Wed | Dec 11, 2019

AUTOtips: Causes of Brake problem ... Check out these pointers

Published:Sunday | August 11, 2019 | 12:28 AMPaul Glenroy Messam - Automotives Writer

“A car without good working brakes is like a plane without good landing gear. There is nothing else that can bring the motor vehicle to a stop except the brakes,” says Dereck Gentles, an auto mechanic with over 40 years’ experience in the motoring world.

“It must be noted that pressure on the brake pedal forces brake fluid in the master cylinder (the container for brake fluid) through brake lines to the wheel cylinder to stop the car,” Gentles adds.

One part of the dual master cylinder connects with the front wheels, the other with the rear wheels. It is wise to keep the brake fluid in the master cylinder at the proper level.

Here are some early warning signs of brake trouble:

- Low brake pedal level: power brakes less than two inches from the floor, standard brakes less than three inches when pressed hard.

- Uneven pull to the right or left when the brakes are dry.

- Grabbing or a sudden braking action.

- A ‘spongy’ feel to the brakes.

- Squealing noises.

- When there is a need to pump the brakes or push harder on the brake pedal to slow the car.

Here is a list of possible brake problems.

BRAKE FADE

1. The overheating of linings.

2. The overheating of drums or brake fluid during prolonged or frequent high-speed stops.

3. Burned or glazed brake linings.

4. Inferior brake linings.

5. Brake drums worn or machined too thin.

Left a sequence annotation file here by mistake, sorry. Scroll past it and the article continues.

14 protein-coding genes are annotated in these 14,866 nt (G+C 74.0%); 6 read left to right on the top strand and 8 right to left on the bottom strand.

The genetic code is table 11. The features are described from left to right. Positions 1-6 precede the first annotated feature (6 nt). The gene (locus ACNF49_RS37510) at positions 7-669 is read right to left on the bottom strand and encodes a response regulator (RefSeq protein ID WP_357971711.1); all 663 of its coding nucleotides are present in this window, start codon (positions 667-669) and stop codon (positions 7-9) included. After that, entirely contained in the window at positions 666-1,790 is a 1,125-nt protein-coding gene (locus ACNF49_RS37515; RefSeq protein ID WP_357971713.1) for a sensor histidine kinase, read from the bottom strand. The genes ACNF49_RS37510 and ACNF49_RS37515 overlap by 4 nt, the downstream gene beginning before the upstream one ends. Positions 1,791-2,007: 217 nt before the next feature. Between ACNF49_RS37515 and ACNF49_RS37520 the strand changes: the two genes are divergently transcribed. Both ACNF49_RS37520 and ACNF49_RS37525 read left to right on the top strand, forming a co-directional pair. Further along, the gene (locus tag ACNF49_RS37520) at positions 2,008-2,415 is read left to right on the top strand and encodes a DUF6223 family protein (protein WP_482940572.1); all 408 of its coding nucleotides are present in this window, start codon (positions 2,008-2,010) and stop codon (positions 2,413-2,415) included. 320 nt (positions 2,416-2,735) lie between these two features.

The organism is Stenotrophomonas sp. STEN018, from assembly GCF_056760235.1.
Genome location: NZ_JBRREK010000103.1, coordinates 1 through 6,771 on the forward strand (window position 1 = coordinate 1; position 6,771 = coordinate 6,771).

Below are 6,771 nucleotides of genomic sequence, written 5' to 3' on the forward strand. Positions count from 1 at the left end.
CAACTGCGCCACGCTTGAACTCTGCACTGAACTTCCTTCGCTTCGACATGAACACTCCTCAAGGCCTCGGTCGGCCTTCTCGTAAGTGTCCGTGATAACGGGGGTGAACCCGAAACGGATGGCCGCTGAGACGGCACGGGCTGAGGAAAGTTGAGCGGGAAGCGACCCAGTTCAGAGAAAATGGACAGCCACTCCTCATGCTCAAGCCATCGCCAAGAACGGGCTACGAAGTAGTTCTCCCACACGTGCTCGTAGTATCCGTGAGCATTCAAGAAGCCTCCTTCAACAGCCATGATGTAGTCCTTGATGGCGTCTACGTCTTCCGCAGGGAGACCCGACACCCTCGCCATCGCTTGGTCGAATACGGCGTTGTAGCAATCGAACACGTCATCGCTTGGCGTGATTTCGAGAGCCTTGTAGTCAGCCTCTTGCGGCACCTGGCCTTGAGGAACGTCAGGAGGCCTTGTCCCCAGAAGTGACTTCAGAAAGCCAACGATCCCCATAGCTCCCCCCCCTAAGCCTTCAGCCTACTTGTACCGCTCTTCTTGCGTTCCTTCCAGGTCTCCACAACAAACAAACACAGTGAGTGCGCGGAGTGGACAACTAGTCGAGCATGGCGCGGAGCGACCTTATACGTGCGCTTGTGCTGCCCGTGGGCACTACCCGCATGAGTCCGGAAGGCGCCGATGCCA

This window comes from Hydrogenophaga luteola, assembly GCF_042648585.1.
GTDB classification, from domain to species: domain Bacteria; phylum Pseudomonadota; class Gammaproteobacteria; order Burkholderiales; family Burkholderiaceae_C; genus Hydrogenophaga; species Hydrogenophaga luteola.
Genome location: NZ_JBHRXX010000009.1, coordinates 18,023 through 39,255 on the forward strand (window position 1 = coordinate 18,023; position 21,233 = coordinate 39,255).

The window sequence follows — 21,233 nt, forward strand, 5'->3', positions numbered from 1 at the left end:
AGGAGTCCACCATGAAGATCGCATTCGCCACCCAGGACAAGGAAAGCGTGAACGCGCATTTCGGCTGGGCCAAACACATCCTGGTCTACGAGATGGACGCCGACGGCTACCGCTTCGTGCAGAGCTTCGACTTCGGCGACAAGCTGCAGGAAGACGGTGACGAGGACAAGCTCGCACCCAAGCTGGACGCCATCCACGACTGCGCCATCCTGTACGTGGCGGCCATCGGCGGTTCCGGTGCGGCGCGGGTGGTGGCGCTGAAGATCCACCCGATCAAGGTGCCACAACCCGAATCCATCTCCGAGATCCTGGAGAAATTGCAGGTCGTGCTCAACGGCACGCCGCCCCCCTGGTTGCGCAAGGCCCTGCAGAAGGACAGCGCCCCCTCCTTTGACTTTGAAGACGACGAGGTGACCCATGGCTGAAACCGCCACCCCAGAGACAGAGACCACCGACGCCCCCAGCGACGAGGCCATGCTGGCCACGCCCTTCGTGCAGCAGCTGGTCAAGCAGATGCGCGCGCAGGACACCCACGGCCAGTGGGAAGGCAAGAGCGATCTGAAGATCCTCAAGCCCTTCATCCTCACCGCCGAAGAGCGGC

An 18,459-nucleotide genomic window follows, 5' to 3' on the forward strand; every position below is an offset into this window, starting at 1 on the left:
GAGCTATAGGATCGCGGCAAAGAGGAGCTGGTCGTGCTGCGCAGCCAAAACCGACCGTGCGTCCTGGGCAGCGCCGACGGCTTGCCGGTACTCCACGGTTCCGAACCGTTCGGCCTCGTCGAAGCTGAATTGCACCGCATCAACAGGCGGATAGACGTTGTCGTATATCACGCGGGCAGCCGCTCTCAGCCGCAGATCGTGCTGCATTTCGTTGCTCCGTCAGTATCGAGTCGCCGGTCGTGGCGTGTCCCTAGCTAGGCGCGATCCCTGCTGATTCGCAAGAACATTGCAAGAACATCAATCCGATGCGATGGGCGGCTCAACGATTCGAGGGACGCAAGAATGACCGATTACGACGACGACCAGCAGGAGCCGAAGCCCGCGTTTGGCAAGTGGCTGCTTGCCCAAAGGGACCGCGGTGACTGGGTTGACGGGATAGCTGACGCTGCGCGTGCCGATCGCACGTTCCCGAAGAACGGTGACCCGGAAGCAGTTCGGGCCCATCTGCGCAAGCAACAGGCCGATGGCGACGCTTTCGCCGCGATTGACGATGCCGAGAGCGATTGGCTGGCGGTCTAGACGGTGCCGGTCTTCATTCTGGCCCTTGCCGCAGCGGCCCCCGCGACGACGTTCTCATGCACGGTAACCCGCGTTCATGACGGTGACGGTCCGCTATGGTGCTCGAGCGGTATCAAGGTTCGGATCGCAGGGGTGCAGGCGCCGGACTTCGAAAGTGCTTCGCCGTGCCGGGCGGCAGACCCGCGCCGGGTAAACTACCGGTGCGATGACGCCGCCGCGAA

6. A slow fluid leak in the hydraulic system.

BRAKE DRAG

1. Improper adjustment.

2. Insufficient master cylinder free-pedal adjustment.

3. Broken or weak brake springs.

4. Worn front- or rear-wheel bearings.

5. Sticky wheel cylinder pistons.

6. Grease or brake fluid on one or more brake shoe assemblies.

The brake pedal is spongy

1. Air in the lines.

2. The brake shoes or disk brake pads are not seated properly.

3. The brake drum is worn or machined too thin.

4. Improperly adjusted brakes.

5. An improper free-pedal adjustment.

6. A plugged breather hole in the master cylinder cap.

The brake fails suddenly or intermittently

1. There could be a brake fluid leak somewhere in the hydraulic system that results in a drained master cylinder.

2. Excessive brake application or dragging brakes, causing the brake fluid to boil and turn into a vapour.

3. Defective internal components in the master cylinder.

4. The master cylinder is disconnected from the brake pedal.

5. The brake linings are saturated with water.

Brakes lock up wheel

1. Moisture on linings – this is usually temporary in damp conditions.

2. The linings are torn loose from the brake shoes.

3. Broken brake springs.

4. A broken rear leaf spring.

Brake pedal vibrates when brakes are applied

1. One or more brake drums are out of round.

2. The sides of the brake are not parallel.

3. Broken brake spring.

The brakes pull to one side

1. Brake shoes or pads are wrongly installed or badly out of adjustment.

2. A bent or restricted steel or flexible hydraulic brake lines.

3. Loose front wheel bearings.

4. A loose steering mechanism.

5. Uneven tyre inflation or tyre tread.

6. Air in the lines.

Brakes squeal

1. Loose backing plates.

2. Worn brake linings.

3. An out-of-round brake drum.

4. Weak or broken brake springs or faulty disk brake caliper mechanisms.

5. Loose front- or rear-wheel bearings.